Image: Weekend Images Inc.

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15 Ways to Save at Bed Bath & Beyond

For anyone on the hunt for those increasingly elusive 20% off coupons.

If you’ve ever walked into Bed Bath & Beyond with five items on your to-get list and walked out with 20 purchases, you’re not alone. Luckily there are plenty of ways to save at this home goods mega-store. Here are 15.

1. Subscribe to Its Emails

Sign up to receive emails from BB&B and you’ll get 20% off one in-store purchase right away, plus plenty more exclusive offers and promotions directly to your inbox on a regular basis.

2. Provide the Store With Your Address

Emails usually come every week or two from BB&B with coupon offers, but if you provide your address you’ll receive offers through snail mail as well. While some of these coupons come with expiration dates printed on them, the store usually accepts coupons past those dates.

3. Stack Multiple Coupons

While most coupons say they’re good for only one purchase (although every now and then you might be lucky enough to get a 20% off your entire purchase option), you can stack your coupons by making multiple purchases, especially if they’re done online (just make sure you qualify for free shipping on your orders, otherwise it doesn’t make much sense to do this).

4. Shop Competitors for Better Offers

Bed Bath & Beyond will match any direct competitor’s price for identical items, as long as they meet these conditions.

5. Use Price-Matching & a Coupon

While it’s not always available, if the competitor with the better price would allow you to apply a coupon as well, Bed Bath & Beyond will allow you to do the same. Otherwise, they apply the best discount — either the coupon or the price-match option.

6. Get a Manufacturer’s Coupon

BB&B also accepts manufacturer’s coupons at their stores, plus you can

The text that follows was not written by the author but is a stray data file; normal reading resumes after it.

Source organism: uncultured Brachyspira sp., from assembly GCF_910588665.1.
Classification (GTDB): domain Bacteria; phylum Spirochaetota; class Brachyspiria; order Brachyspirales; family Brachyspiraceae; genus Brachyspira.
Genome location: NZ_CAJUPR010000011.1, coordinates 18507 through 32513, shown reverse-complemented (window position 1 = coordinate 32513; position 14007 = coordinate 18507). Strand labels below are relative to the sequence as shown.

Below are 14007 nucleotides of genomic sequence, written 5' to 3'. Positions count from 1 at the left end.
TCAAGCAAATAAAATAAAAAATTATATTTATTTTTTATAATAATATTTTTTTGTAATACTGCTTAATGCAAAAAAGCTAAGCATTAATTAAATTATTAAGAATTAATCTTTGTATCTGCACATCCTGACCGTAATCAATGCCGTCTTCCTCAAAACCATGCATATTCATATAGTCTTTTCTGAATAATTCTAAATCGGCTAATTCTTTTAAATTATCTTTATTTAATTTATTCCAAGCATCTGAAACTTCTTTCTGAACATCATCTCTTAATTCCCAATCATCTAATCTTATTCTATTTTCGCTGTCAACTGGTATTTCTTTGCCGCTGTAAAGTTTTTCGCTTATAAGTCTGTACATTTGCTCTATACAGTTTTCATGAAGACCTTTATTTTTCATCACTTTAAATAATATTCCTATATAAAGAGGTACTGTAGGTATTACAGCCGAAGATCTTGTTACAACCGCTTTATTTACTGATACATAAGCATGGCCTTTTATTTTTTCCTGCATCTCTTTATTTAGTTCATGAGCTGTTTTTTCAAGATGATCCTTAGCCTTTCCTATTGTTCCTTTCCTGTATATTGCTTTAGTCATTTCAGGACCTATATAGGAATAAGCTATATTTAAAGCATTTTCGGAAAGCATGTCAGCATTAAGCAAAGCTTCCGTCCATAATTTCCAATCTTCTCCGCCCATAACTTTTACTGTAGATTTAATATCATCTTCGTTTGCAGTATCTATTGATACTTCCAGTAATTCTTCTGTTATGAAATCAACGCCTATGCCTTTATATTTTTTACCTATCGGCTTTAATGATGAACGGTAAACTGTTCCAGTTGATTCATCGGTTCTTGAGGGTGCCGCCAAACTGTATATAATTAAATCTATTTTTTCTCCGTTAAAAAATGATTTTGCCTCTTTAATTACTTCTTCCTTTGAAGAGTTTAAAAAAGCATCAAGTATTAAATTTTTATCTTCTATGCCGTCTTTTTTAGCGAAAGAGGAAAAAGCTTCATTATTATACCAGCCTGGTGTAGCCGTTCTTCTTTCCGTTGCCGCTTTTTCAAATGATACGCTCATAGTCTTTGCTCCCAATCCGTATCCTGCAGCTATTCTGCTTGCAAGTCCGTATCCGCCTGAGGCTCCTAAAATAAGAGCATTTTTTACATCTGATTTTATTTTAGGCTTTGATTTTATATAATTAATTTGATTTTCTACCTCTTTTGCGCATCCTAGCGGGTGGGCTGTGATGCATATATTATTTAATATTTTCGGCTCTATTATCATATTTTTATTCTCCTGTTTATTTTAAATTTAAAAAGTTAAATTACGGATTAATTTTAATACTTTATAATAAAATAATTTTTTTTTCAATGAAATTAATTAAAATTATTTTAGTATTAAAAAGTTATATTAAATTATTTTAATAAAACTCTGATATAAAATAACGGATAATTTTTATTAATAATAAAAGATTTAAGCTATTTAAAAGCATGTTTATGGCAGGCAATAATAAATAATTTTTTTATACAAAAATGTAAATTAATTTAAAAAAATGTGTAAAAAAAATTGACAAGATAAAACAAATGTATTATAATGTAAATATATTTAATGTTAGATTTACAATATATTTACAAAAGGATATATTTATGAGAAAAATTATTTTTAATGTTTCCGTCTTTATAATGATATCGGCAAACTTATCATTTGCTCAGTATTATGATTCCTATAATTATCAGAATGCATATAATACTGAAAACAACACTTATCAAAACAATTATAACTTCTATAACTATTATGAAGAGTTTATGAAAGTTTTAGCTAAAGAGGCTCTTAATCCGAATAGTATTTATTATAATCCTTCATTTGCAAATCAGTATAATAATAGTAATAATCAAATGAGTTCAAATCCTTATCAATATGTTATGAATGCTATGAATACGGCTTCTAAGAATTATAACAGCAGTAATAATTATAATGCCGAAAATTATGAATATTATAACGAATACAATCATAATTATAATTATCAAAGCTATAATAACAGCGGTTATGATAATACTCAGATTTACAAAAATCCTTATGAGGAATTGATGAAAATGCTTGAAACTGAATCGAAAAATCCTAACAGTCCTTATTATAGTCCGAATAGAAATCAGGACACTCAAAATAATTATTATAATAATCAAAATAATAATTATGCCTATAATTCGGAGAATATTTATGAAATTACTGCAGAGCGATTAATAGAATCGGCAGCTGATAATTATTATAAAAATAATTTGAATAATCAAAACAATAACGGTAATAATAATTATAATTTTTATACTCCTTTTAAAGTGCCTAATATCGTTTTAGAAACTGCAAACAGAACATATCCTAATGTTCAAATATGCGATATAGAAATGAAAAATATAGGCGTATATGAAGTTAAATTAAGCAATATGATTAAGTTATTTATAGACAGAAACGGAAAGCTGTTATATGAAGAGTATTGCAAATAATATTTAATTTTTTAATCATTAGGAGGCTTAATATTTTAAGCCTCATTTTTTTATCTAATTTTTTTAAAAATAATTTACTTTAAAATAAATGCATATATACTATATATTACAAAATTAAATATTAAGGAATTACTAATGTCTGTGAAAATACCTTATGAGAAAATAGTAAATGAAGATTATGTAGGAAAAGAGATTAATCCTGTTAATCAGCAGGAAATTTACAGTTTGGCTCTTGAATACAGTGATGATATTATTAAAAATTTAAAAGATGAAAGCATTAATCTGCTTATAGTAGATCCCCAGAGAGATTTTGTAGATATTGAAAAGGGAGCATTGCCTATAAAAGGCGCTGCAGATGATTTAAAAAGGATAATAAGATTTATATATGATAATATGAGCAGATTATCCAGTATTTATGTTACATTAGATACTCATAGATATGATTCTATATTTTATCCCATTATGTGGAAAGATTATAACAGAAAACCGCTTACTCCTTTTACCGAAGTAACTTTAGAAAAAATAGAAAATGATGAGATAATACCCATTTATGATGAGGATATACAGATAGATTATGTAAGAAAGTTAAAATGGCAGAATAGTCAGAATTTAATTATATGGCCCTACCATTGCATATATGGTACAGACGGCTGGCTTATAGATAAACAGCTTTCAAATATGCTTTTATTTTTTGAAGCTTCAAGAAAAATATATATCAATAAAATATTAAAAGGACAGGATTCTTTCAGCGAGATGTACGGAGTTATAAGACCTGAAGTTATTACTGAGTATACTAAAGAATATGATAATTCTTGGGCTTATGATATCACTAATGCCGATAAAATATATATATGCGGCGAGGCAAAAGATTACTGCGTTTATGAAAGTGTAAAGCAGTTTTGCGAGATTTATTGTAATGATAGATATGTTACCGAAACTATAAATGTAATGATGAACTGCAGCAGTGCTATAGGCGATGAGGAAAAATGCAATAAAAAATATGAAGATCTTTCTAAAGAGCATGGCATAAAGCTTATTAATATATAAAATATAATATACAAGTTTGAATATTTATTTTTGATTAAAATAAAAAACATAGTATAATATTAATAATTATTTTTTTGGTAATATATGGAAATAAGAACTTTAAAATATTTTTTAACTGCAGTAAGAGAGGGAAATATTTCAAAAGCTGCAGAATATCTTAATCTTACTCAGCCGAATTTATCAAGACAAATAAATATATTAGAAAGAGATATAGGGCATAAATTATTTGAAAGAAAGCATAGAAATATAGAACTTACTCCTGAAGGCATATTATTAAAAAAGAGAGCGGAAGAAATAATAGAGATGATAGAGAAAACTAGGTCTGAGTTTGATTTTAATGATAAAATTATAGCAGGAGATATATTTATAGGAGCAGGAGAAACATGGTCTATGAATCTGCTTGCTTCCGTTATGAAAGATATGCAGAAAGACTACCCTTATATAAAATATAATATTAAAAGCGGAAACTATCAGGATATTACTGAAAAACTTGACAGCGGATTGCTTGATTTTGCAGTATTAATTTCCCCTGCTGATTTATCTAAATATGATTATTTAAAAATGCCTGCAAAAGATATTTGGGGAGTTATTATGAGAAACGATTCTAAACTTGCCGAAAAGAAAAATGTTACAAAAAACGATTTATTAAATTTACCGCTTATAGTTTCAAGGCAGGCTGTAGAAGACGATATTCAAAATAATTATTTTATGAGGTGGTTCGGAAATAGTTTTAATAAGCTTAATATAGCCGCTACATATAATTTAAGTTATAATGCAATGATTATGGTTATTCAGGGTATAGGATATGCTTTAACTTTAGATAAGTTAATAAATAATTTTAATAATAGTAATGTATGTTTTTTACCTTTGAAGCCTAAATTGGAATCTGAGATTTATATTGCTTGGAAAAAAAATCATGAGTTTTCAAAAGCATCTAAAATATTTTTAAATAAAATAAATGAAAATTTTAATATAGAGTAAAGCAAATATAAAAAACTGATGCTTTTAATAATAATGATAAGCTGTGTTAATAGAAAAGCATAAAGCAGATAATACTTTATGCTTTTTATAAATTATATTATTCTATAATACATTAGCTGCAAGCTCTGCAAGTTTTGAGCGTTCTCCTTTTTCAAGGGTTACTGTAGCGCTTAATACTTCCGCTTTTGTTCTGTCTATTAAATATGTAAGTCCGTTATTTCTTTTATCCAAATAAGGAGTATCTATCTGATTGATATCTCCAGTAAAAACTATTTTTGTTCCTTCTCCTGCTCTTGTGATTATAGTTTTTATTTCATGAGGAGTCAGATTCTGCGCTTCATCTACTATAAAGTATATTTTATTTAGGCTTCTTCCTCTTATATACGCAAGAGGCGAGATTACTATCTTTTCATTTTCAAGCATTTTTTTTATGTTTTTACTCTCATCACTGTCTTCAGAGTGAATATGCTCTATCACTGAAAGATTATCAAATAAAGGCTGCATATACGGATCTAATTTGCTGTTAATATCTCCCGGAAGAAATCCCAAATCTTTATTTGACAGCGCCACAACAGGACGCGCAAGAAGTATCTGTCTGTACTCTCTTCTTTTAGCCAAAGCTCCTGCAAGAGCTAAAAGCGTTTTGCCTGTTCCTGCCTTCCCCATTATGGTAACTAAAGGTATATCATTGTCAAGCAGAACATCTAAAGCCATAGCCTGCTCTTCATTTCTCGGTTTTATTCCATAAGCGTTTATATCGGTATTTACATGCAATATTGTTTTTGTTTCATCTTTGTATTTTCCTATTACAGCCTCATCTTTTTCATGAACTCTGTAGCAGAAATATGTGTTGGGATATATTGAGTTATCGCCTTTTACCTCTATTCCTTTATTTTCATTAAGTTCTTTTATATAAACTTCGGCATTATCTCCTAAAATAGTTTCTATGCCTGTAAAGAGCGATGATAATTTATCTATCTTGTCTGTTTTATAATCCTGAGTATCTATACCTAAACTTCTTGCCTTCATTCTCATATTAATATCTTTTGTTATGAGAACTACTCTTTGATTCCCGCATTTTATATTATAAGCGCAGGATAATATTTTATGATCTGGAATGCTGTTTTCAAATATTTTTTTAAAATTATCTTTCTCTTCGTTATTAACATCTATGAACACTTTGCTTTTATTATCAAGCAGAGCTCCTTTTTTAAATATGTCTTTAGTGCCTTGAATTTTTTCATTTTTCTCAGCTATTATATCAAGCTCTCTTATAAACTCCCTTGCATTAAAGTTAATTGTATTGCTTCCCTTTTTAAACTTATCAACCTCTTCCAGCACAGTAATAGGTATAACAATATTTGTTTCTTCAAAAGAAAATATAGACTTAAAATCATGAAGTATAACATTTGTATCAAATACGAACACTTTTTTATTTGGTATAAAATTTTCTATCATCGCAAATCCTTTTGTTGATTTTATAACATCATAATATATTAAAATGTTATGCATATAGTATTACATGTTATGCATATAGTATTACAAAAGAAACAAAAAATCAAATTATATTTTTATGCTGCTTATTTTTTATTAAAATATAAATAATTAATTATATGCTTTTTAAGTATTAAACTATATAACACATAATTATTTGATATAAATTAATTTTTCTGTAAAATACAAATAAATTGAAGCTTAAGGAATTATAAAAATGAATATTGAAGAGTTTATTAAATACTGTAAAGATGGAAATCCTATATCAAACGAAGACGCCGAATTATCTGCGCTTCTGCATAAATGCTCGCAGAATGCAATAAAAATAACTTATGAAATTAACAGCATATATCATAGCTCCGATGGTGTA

7. Cash in on a Manufacturer’s Coupon & a Price Match

Double your savings by doing some research for better prices at a competing store, and then find a manufacturer’s coupon for the item and BB&B will let you use both. (Remember, this must be a manufacturer’s coupon, not a competitor’s coupon.)

8. Hold on to Receipts to Cash in on Coupons Later

Save those receipts for your recently purchased items at BB&B. If you receive a coupon a couple days later, the store will still honor the discount.

9. Ask for Price Adjustments on Sale Items

Even if you don’t get a coupon in the mail, if an item you just purchased goes on sale, bring the item and your receipt in for a price adjustment.

10. Get a Bed Bath & Beyond Credit Card

The brand’s MasterCard gives frequent shoppers 5% back for every $1 spent at its stores, 2% back per $1spent on gas and groceries and 1% back anywhere else. Just be sure to pay your balances off in full; otherwise, you’ll be paying a variable purchase annual percentage rate (APR) of 24.49%, 18.49%, or 14.49%, depending on your creditworthiness. (You can get a sense of where you would fall by viewing two of your credit scores, updated every 14 days, for free on Credit.com.)